A renovation is, for anyone, part joy and part stress. Not only should it tick your style and functionality boxes, but it should be embedded with a sense of longevity and sustainability.
“If you renovate a house sustainably and in a considered way, it makes you pause and think about how your home will be beyond its Instagram-ability,” says Sydney architect Tash Clark. “It’s liberating to think about how you live in a space and what’s important to you.”
Whether you want more space, improved functionality, or a more beautiful home,
renovating and sustainability go hand-in-hand. 1. Flooring
Less is more when it comes to a sustainable flooring choice, says Madeline Sewall from Melbourne-based studio Breathe. “Using less material for a beautiful finish, like a structural concrete slab, is best. With insulation beneath it, you don’t require any additional finishes.”
For an extension with a lightweight floor, look to recycled hardwood floorboards. “We source them from old buildings like churches or schools,” she says. “Never use glue, only nails and screws so that the floorboards can be lifted, disassembled and reused later.”
Carpet feels sumptuous underfoot, but it’s not so luxurious for the environment. “Only look for sisal options and 100 per cent natural materials like wool,” she says. “Avoid blends like wool acrylic that can’t be separated into different waste streams and recycled .”
Less is more when it comes to a sustainable flooring choice. Fireside House by Breathe. Photo: Tom Ross 2. Paint
A house doused in paint containing volatile organic compounds (VOCs) and harmful solvents is like “living inside a plastic box”, says Clark. “It’s incredibly unhealthy – you can’t breathe!” Exposure to toxic fumes can irritate skin, eyes, and throat and cause symptoms like headaches, dizziness and breathing problems.
Choosing no-VOC or low-VOC paints helps reduce health risks and poor indoor air quality. “I only use natural paint – my favourite range is by Peter Lewis, which is rich in colour and aromatic,” she says. “It’s paint that’s a joy to live with!”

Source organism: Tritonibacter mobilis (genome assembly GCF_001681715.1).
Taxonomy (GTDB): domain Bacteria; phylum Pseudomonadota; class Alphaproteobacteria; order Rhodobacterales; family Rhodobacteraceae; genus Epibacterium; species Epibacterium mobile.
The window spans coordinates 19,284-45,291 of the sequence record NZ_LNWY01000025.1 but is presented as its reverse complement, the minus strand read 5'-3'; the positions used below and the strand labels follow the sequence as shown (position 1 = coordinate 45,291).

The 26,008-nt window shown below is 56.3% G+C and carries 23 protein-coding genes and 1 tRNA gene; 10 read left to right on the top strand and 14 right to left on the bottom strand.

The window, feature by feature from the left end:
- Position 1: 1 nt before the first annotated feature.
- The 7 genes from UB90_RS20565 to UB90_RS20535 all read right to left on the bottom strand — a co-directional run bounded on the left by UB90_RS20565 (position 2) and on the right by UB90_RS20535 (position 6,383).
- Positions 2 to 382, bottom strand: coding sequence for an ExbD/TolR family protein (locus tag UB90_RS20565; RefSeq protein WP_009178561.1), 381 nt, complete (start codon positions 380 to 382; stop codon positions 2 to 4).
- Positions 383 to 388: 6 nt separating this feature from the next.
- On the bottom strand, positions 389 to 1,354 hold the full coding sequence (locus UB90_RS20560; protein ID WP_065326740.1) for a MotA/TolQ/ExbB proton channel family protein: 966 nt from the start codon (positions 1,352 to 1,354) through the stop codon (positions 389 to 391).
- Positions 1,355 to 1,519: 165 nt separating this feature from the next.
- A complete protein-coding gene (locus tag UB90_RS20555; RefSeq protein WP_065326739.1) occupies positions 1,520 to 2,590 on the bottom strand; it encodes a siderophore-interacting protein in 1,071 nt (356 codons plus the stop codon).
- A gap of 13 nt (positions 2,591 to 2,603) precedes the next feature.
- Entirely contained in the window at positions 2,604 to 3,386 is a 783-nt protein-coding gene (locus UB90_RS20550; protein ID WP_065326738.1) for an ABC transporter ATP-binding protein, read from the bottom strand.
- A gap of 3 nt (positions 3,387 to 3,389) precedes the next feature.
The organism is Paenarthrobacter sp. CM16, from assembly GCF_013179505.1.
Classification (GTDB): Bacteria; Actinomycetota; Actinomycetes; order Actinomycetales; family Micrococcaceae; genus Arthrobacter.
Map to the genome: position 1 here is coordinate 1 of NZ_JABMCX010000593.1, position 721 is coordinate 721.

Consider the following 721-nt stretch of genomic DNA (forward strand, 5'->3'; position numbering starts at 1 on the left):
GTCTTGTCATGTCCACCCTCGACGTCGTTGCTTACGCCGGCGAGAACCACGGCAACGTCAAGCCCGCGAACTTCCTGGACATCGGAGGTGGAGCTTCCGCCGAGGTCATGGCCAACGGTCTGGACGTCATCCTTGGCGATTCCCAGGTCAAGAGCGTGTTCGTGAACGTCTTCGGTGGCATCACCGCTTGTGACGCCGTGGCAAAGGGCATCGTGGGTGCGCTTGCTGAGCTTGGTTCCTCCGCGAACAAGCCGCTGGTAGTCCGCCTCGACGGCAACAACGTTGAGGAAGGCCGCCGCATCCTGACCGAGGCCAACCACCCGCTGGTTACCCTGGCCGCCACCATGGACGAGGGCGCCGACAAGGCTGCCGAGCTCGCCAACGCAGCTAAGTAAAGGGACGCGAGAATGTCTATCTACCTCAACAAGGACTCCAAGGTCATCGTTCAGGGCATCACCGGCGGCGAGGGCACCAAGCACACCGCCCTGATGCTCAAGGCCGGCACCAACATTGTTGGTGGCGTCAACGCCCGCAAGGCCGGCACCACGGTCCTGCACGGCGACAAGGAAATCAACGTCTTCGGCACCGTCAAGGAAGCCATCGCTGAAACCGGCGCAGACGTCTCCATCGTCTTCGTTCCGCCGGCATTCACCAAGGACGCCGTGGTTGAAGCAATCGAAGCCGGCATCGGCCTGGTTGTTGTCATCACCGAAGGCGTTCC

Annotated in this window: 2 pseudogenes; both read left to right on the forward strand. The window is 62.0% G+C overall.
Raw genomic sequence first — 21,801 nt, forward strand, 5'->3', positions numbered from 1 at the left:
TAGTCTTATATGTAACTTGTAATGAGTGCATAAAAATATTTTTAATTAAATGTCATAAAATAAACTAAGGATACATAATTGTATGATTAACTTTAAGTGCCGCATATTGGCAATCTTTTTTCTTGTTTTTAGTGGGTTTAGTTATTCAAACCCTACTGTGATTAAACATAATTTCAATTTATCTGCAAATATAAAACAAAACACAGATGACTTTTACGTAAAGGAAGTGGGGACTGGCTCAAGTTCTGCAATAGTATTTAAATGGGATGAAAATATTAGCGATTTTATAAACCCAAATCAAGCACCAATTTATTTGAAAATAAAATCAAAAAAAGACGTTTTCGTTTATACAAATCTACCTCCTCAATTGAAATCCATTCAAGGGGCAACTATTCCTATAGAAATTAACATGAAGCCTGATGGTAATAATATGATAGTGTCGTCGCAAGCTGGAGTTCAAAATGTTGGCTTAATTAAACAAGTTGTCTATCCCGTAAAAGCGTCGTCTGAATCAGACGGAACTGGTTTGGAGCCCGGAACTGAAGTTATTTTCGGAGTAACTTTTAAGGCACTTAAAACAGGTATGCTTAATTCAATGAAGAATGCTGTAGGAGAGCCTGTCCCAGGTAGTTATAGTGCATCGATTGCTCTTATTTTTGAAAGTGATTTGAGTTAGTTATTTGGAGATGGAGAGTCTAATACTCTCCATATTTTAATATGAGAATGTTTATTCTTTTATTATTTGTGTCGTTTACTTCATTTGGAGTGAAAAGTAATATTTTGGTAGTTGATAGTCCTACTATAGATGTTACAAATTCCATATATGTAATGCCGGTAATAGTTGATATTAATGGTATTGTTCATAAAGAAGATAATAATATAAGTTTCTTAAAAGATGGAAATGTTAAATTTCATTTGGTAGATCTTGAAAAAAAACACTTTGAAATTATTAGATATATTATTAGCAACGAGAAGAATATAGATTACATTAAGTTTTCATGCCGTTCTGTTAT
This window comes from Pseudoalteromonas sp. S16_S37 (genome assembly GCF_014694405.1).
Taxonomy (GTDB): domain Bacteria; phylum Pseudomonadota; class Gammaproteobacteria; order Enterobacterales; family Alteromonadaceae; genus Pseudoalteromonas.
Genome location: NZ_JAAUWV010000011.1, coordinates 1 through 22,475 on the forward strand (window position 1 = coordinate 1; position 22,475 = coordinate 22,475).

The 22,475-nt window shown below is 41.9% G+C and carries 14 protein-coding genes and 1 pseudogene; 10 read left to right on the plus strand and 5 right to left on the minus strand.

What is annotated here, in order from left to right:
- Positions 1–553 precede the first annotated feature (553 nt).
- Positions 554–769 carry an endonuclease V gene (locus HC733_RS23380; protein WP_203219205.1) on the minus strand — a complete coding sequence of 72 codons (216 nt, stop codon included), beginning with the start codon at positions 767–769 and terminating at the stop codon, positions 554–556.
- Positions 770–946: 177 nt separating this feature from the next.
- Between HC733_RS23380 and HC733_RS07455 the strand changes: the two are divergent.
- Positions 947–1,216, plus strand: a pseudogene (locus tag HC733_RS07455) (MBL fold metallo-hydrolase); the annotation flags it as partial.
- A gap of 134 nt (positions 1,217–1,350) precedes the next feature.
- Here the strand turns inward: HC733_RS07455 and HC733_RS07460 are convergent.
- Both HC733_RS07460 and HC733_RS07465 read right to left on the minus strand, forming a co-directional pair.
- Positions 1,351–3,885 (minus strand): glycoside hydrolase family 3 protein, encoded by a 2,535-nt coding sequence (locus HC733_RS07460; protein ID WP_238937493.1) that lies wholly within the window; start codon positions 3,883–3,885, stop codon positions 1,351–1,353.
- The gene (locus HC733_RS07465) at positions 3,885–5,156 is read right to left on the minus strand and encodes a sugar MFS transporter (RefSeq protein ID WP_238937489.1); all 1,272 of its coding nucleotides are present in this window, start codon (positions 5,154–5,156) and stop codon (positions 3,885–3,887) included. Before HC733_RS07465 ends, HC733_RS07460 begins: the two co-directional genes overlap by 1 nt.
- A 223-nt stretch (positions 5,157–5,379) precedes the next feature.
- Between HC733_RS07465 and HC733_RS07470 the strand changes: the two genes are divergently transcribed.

Ensure your new internal spaces are oriented correctly for plenty of natural light. In a windowless room, turn to energy-efficient lighting like LEDs that reduce
energy consumption. Skylights are also effective but should only be considered on a case-by-case basis. “Because they’re horizontal, not vertical, they cop a lot of direct heat, making them a thermal weak spot,” Sewall warns. Ensure your new internal spaces are oriented correctly for plenty of natural light. Warehouse Greenhouse by Breathe. Photo: Tom Ross 4. Heating
Craving a toasty interior? A planet-friendly solution is critical, says Sewall. “Wood-burning and gas options burn coal and fossil fuels whereas electrical solutions, like hydronic heating that run on renewable energy, don’t contribute to global warming,” she says.
A hydronic heating system can be installed in a slab or fitted in an underfloor system in an existing home or extension using wall-mounted panels. Water moves heat from gas boilers or heat pumps through piping to each room, warming it up efficiently.
“For country homes that prefer wood, a pellet stove is a sustainable option,” she says. “It uses recycled pellets made of organic materials with far fewer emissions.”
5. Renewable materials
“Reclaimed material brings texture into a home,” says Clark. “With the cost of materials rising 71 per cent in the last year, any incredible reclaimed materials you find will be fabulous!”
Recycled and renewable materials without an applied finish are perfect for bench tops. “Look for timber and recycled concrete or 100 per cent metal like stainless steel, which contains recycled content and is completely recyclable at the end of its life,” says Sewall.
Because marble is mined and non-renewable, Sewall suggests considering terrazzo that contains recyclable content like brick, rubble, and aggregate. “It’s more sustainable and functions like stone,” she says.
6. Green roofing
Urban “heat islands” occur when an area has hard, sealed surfaces like cement and paving and less green infrastructure, causing it to absorb heat. Installing a Green Roof reduces its effect, especially for city dwellings.
“It’s good for your reno’s thermal properties as it shields the roof structure, which attracts heat,” says Sewall. “A layer of soil and plants provides shade and insulation to the spaces below and increases bio diversity by giving birds and the bees their nutrients.”
Save water wherever you can. Hideout House by Breathe. Photo: Tom Ross 7. Water-saving bathroom
The bathroom wastes more water than any other room. Install a water-saving shower head to prevent less water wastage, and replace your old toilet with a low-flow model that guzzles less water per flush. “Where possible, use rainwater captured on-site for toilets and washing machines, too,” adds Sewall.
Avoid tapware with an applied finish, like chrome or nickel plate. “They add an embodied energy to the manufacturing process, and metal processes are toxic for those making them,” Sewall says. “I love tapware in finished metal, like raw brass or stainless steel, for its organic living finish and beautiful patina over time.”